Video of the build

The Wikihouse Foundation set up a time-lapse camera to record the first two weeks of our build as well as filming a few of the key stages during this time. We are delighted to have this edited version as a permanent record.

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New Year’s Day 2016

At the start of a New Year, and four months into the build,  this is how we now feel:

Proud of what we, and our helpers,  have achieved so far.

Frustrated that we had a week of inactivity before Christmas, largely because Martin had a bug and asthma which left him too tired and weak to do any physical work.

Relieved that we now have a front and back door in position and lockable.

Keen to get the external cladding on.

Grateful to everyone who has helped in any way.

Muddy due to the mobile home now being at the bottom of the field. Wellies are now our usual footwear but unfortunately the dogs don’t have any! We have built a walkway out of pallets and second-hand boards to improve the situation.

Thankful that we are not in a part of the Country that is flooded.

Amazed at the global interest in our project. We had no idea that we would be inspiring people throughout the World.

Concerned that we haven’t spent enough time looking after Martin’s business or the mobile home.

Hopeful that we can move into our new house at the end of February.

Wishing everyone a Happy New Year.

 

 

Internal workings

With the weather too wet and windy to be working on the roof, we are racing to get all the internal walls constructed by December 7th. The gas engineer and the electrician are booked to come and do ‘first fix’ that week.

One big advantage of the Wikihouse construction method is that the internal walls are individual units and none are weight-bearing. They can be positioned wherever you want them and even moved at a later date to suit lifestyle changes. It’s just a matter of finding the right framework pieces, screwing them to the floor, ceiling and external walls, and then popping on the corresponding panels. This last part usually takes just a few minutes, but the wet room walls have had other ideas and we have resorted to using levers, heavy clouts with a mallet, clamps and finally a little bit of sanding. But we’ve won in the end!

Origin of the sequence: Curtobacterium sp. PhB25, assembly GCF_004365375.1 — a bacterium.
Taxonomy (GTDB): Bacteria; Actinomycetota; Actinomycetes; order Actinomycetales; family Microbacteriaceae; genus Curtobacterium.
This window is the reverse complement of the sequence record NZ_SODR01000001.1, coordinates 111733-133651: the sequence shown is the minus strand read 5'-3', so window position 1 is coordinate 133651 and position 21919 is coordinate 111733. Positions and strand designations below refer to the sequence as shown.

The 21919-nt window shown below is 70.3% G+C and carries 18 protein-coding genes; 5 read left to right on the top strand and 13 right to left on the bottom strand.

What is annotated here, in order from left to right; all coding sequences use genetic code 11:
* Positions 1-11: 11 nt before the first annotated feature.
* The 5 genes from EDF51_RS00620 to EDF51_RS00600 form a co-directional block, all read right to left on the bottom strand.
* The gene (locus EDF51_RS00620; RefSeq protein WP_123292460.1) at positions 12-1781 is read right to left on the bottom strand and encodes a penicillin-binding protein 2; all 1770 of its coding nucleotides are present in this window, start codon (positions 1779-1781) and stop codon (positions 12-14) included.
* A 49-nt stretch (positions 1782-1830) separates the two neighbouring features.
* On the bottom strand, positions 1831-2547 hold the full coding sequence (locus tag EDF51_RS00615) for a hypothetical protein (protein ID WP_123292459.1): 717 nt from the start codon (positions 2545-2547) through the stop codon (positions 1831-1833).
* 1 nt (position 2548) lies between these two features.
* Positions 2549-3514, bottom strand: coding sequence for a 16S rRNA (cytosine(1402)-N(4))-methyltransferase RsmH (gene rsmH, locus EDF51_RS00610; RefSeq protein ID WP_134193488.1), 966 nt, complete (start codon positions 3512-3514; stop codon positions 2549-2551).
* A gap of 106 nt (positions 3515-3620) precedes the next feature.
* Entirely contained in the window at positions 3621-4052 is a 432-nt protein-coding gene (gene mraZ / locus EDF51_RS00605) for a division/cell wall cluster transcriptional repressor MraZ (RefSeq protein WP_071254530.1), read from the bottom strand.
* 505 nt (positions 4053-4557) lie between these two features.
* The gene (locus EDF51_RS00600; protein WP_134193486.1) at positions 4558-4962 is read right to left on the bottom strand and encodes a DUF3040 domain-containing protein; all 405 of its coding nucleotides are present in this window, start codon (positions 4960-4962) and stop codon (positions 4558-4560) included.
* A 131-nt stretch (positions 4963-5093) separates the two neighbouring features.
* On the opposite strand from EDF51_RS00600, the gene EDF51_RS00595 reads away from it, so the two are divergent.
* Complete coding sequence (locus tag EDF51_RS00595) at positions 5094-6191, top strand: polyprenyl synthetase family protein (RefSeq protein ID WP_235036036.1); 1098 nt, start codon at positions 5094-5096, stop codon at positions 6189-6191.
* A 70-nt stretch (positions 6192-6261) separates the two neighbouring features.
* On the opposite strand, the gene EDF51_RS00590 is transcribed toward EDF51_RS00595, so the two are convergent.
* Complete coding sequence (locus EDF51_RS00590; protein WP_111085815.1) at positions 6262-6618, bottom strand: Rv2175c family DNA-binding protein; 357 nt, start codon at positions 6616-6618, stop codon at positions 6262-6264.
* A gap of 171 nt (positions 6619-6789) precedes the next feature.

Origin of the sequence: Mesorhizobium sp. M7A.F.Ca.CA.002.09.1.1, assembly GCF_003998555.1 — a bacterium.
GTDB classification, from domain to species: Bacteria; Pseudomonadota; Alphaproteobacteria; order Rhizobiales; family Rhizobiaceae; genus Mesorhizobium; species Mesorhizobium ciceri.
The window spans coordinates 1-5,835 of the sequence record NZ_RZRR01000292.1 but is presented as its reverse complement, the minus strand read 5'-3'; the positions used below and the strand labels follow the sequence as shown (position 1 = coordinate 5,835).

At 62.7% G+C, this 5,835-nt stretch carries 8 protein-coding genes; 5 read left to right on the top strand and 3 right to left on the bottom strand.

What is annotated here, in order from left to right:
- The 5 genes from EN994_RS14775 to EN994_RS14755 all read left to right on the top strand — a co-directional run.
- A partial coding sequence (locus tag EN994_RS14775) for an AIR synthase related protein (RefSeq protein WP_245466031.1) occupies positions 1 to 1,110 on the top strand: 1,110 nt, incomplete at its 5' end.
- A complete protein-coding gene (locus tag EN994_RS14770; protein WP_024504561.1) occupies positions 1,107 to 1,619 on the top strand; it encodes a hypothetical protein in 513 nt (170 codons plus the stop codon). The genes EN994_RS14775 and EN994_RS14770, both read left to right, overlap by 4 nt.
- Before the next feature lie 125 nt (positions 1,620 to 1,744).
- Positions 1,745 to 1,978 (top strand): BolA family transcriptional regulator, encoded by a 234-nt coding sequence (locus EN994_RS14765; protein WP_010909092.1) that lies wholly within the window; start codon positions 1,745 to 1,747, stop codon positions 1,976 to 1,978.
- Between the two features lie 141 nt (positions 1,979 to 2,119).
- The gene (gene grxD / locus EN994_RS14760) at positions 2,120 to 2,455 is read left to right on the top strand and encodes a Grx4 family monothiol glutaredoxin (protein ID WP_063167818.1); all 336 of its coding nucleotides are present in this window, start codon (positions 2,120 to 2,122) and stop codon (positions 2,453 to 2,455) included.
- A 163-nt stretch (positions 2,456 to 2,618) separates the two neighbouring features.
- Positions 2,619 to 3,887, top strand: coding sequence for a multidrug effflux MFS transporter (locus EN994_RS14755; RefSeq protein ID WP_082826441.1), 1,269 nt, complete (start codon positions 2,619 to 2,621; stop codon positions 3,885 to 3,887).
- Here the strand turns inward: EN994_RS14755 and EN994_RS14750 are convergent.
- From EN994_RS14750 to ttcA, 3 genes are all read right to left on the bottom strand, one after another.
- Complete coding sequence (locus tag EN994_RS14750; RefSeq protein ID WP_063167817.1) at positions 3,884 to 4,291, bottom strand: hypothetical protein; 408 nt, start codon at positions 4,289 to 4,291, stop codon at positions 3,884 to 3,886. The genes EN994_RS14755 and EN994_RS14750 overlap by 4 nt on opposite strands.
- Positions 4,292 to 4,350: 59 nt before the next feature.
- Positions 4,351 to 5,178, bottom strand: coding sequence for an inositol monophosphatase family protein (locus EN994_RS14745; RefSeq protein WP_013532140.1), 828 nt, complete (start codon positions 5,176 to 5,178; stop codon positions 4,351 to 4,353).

We have also fitted the walls around and under the stairwell. We were disappointed to have to cover over the signatures of everyone who has helped on the house so far, but we have photographed them all and will put a print-out in the ‘time capsule’ which we shall hide elsewhere in the house. We have also had to reposition the false floor which currently fills the void above the hallway so that we can reach the upstairs bedroom walls and bannister from that side.

One week, half a house

After just one week, we have half a house!

Building a plywood farmhouse

The plan is to build an ‘agricultural worker’s dwelling’ within a tight budget. We have appointed Architecture 00 to design the first two storey Wikihouse to be lived in. The plan is that it will be built by amateurs (ourselves, friends and family) and will eventually look like an agricultural barn. If the weather is favourable it could go from nothing to weather-tight in just 14 days! The computerised animation on the Wikihouse website makes it looks easy!